We suggest the only constant going forward is change. We’re talking massive, disruptive and tumultuous change. It is beginning to look like radical change will be THE absolute going forward in the 21st century.
Disruption is everywhere. MIT’s Media Lab announced that it has created a 4-D television that allows viewers to reach through the screen and touch the objects they are viewing. Google recently declared that it desires to be THE operating system for your life.
We think a version of Moore’s Law will soon apply to the speed of change. Gordon Moore was an Intel co-founder and, in 1965, predicted that the number of transistors on integrated circuits would double each year. He has been right.
The speed of change in the global business environment might eventually reach a point where it also doubles every year. This VUCA world (volatility, uncertainty, complexity, ambiguity) we live in seems to be heating up.
We’ve identified 20 global shockwaves (massive disruptions) that have occurred since the Second World War and created a widespread sense of shock and awe among global leaders. These shockwaves have been economic challenges, geo-political pressures, new technologies and stiff global competition.
What can leaders do to thrive in this Age of Disruption and leverage incoming global shockwaves to their benefit? We propose three powerful strategies:
1. Place Buoys in Your Competitive Ocean
There are only two weeks a year when the waves at Mavericks are large enough to attract big-wave surfers. These waves can average between 25-60 feet during peak season.
How do the world’s best big-wave surfers know when the big ones are breaking? They listen intently to wave forecasts coming from special radios they carry with them at all times. Buoys out in the Pacific Ocean send data to meteorologists regarding the size of the swells approaching Northern California. When the swells reach a specific size, meteorologists send out a Mavericks Alert.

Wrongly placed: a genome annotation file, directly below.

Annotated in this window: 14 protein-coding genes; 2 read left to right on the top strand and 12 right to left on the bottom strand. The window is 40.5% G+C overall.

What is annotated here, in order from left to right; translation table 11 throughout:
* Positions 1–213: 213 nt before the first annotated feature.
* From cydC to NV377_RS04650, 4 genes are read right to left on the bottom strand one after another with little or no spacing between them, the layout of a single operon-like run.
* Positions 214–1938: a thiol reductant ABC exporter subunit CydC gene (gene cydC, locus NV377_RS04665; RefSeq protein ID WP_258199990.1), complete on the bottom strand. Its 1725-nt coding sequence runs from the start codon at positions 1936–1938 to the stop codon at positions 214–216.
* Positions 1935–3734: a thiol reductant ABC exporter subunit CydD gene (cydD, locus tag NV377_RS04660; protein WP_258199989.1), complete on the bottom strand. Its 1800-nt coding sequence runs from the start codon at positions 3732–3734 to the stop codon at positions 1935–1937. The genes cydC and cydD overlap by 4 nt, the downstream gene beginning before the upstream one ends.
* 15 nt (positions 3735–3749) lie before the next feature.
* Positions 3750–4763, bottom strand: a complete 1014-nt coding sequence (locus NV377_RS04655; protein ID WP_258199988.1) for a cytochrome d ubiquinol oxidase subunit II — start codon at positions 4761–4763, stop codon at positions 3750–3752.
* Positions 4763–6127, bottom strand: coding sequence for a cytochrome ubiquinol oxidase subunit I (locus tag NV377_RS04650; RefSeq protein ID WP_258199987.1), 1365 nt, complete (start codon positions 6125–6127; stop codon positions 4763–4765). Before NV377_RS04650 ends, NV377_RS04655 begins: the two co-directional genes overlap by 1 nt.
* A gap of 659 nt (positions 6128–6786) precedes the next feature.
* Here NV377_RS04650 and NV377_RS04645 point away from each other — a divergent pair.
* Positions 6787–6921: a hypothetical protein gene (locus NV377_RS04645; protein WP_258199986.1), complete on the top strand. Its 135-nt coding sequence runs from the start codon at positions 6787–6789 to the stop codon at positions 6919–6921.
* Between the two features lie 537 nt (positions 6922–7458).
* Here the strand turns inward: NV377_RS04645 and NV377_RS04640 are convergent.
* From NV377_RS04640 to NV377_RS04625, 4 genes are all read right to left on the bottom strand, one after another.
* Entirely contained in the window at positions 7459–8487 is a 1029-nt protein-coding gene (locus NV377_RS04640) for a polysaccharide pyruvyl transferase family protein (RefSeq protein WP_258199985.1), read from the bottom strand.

Market champions are rarely stunned by incoming Mavericks-size shockwaves. They see disruption as an opportunity, not a threat. They are voracious readers and have a sense of the expected. These reinvention champions quickly understand the implications of the approaching disruption and begin formulating strategies for leveraging it.
2. Master Reinvention Agility
Judo is the only martial art form that is defensive in its attack. The premise of judo is to use the force of the attacker to your advantage.
Judo originated in 1880, when its founder, Jigorō Kanō, was motivated to stop bullying at a local school. He knew jujitsu, but wanted something more effective that allowed a smaller force to defeat a larger force. Judo was the result.
Central to Kanō’s vision was a powerful principle: “Resisting a more powerful opponent will result in your defeat, whilst adjusting to and evading your opponent’s attack will cause him to lose his balance, his power will be reduced, and you will defeat him.”
Leaders should address incoming shockwaves as judokas, or judo practitioners, leveraging the force of the incoming disruption in a way that actually strengthens their position. We call this strategy Reinvention Agility.
3. Be the Disruptor, Not the Disrupted
The Age of Disruption is forcing all of us to make clear choices as to whether we are Disruptors or the Disrupted. There is no middle ground. Would you rather be Amazon (the disruptor) or Retail Stores (the disrupted) in 2017? No question going on the offensive in the Age of Disruption can be a powerful strategy of survival and growth.
There are four strategies that leaders can master in order to become more proficient as disruptors with a great ability to ride out disruption:
- Create Felt Need (“Know Why”): Ensuring everyone feels a strong need to change.
- Rapid Learning (“Know What”): Ensuring people have the ability to learn at or above the speed of change.
- Virtually Connected (“Know Who”): Ensure people have relationships with influencers willing to open important doors when the need arises.
- Gameplan Development (“Know How”): Ensuring people have ability to create career scenarios that align to passions, talents, and economic needs…with development plans.
Now is the time to brace and prepare for future global shockwaves. They are coming. Most are already in the pipeline and locked and loaded.
Having a mind-set of let’s disrupt, rather than be disrupted is a good start. But implementing the four strategies will significantly increase your confidence and ability to master change in today’s tumultuous age of disruption.